Nokia, the world's largest mobile phone maker, lowered its year 2001 worldwide handset shipment forecast on Tuesday, but said it expects sales to recover next year and grow from then on.
Nokia, of Espoo, Finland, now expects a total of about 380 million mobile phones will be sold worldwide in the year 2001, an adjustment from its previous forecast of 390 million, published in October together with its third-quarter results. Last year a record 413 million handsets were sold, according to research firm Dataquest Inc., a unit of Gartner Inc.
"It is unusual to see Nokia changing figures in such a short time," said Ben Wood, senior analyst with Dataquest.
The adjustment could mean that Nokia doesn't see Santa giving away many phones, Wood said.
"We've said that if the normal holiday sales jump isn't realized, it would be difficult to reach a target of (about) 400 million," he said.
Nokia doesn't anticipate a significant upswing in the U.S. economy until the end of 2002 at best, according Chairman and Chief Executive Officer Jorma Ollila. In Europe, the company's predictions are equally grim: "I don't think there's going to be any good news in Europe in the next nine months. Europe will follow the U.S. economy, with some delay," he said Tuesday in New York, at the company's annual meeting with analysts.
Looking beyond Christmas, Nokia said it foresees a sales pickup next year, with between 420 million and 440 million handsets sold worldwide, representing year-on-year market volume growth of between 10 and 15 percent. Double-digit annual-volume growth should continue from 2002 onward, according to Nokia, which is meeting with analysts in New York on Tuesday.
Wood seconded Nokia's forecast, saying that the industry will see a stable growth curve, instead of jumps and falls. In 1999 about 283 million handsets were sold; the figure jumped to 413 million in 2000. Dataquest now expects a 10 percent drop year-on-year for 2001.
"I still find the figures reported in 2000 difficult to believe," Wood said. "We are headed to a more stable growth curve, between 10 and 15 percent. The year 2001 is reflecting the phenomenal growth in 2000."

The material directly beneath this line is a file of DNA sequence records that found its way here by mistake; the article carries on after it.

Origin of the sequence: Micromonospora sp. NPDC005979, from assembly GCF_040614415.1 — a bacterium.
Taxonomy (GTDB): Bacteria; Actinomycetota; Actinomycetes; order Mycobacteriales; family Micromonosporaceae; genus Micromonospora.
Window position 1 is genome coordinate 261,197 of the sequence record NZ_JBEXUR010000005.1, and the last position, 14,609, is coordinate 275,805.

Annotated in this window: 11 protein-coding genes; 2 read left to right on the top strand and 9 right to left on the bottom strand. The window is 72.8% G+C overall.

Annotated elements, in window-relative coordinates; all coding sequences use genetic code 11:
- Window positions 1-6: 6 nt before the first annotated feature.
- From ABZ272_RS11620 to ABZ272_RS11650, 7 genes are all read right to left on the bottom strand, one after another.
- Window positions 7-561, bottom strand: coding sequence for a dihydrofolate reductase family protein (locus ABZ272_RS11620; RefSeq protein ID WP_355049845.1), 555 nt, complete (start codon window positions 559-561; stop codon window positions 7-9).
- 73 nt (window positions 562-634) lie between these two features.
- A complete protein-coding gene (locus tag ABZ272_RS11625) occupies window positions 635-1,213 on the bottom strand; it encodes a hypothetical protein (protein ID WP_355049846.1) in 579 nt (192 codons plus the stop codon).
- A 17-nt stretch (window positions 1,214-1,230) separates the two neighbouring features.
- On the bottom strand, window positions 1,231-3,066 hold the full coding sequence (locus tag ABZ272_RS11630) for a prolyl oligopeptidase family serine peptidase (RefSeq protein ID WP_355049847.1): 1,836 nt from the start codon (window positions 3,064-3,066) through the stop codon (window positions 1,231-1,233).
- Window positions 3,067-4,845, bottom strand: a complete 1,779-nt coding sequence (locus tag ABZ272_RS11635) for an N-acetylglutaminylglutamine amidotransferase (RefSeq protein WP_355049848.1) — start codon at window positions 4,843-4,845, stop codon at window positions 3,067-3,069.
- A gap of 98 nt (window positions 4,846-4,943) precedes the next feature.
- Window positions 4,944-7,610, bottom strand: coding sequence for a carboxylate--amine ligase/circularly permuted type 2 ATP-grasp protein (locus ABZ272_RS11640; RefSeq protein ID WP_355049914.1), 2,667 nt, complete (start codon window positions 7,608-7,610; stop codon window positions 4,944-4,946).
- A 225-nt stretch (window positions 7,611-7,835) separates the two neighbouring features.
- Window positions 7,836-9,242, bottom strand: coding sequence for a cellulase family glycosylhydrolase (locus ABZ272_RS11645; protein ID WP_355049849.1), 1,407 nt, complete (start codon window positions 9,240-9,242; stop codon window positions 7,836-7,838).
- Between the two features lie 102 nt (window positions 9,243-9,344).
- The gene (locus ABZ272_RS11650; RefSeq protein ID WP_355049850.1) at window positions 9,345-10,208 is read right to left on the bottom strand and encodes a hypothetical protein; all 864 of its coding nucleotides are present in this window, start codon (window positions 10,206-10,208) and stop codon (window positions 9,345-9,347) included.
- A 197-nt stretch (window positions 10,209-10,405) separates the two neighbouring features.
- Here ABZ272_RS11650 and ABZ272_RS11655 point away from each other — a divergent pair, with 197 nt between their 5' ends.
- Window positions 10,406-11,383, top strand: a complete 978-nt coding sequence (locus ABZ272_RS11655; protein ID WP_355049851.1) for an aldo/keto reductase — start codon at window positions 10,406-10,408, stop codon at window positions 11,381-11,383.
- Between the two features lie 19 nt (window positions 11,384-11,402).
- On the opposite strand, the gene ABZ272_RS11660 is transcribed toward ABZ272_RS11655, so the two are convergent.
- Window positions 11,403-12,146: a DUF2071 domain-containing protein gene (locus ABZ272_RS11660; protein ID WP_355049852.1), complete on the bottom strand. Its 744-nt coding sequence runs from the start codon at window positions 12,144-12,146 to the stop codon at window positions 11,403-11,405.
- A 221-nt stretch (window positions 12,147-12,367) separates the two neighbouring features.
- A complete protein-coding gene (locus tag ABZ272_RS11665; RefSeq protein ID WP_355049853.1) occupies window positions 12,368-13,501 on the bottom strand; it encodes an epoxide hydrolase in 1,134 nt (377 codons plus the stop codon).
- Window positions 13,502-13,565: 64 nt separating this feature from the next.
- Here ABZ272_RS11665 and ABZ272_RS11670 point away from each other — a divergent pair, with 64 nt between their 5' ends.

Nokia repeated its long-term goal of gaining a 40 percent share of the handset market. The company had a 33.4 percent share in the third quarter, according to Dataquest.
Additionally, Nokia said it expects 15 percent in revenue growth for both its handset and mobile infrastructure divisions for the full year 2002. The company also reiterated that it expects the number of mobile phone subscribers to hit 1 billion in the first half of next year and said that 3G (third-generation) handsets should make up roughly 10 percent of handset sales in 2003.
Ollila and several other executives took pains in their presentations to defend against charges that the mobile phone industry is part of the same trend afflicting PC manufacturers, in which their products are becoming a commodity. Technical innovation is still key in the mobile sector, Ollila argued, and forthcoming advances -- including 3G networks -- will make distinctions between manufacturers even more crucial.
Nokia is still on track for a U.S. 3G commercial rollout in the second half of 2002, Ollila said. The company has already launched 3G service in Japan; that experience convinced Ollila that handset technology is still one year away from genuine 3G readiness, he said during a question-and-answer session. He cited the short battery life of current handsets when handling intensive multimedia tasks as one particular challenge that emerged.
Several analysts at the event said they were underwhelmed by Nokia's presentation and dubious about its stance that mobile handsets aren't becoming commodities, but they generally were pleased with its results. After a disappointing second quarter that saw Nokia posting its first year-over-year revenue decline in half a decade, the company scraped by in the third quarter with results that just beat its own lowered estimates.
"In this market, to have the performance they've had is remarkable," said Mirva Anttila, senior analyst with Danske Securities. There were no surprises in Nokia executives' comments at the meeting, she said.
Several analysts -- who asked that their names not be used -- noted that this year's gathering was significantly more sedate than last year's meeting, held in London in early December. "Last year, they laid on the razzmatazz and made a whole slew of predictions, none of which came true," said one analyst in attendance last year. "Maybe they're a bit burned by that. They're not really saying much today."
Nokia is "always very conservative, except last year," said Anttila, who has attended the meetings for several years. She agreed that the executives' comments were toned down this year. "That's appropriate for the current environment," she said.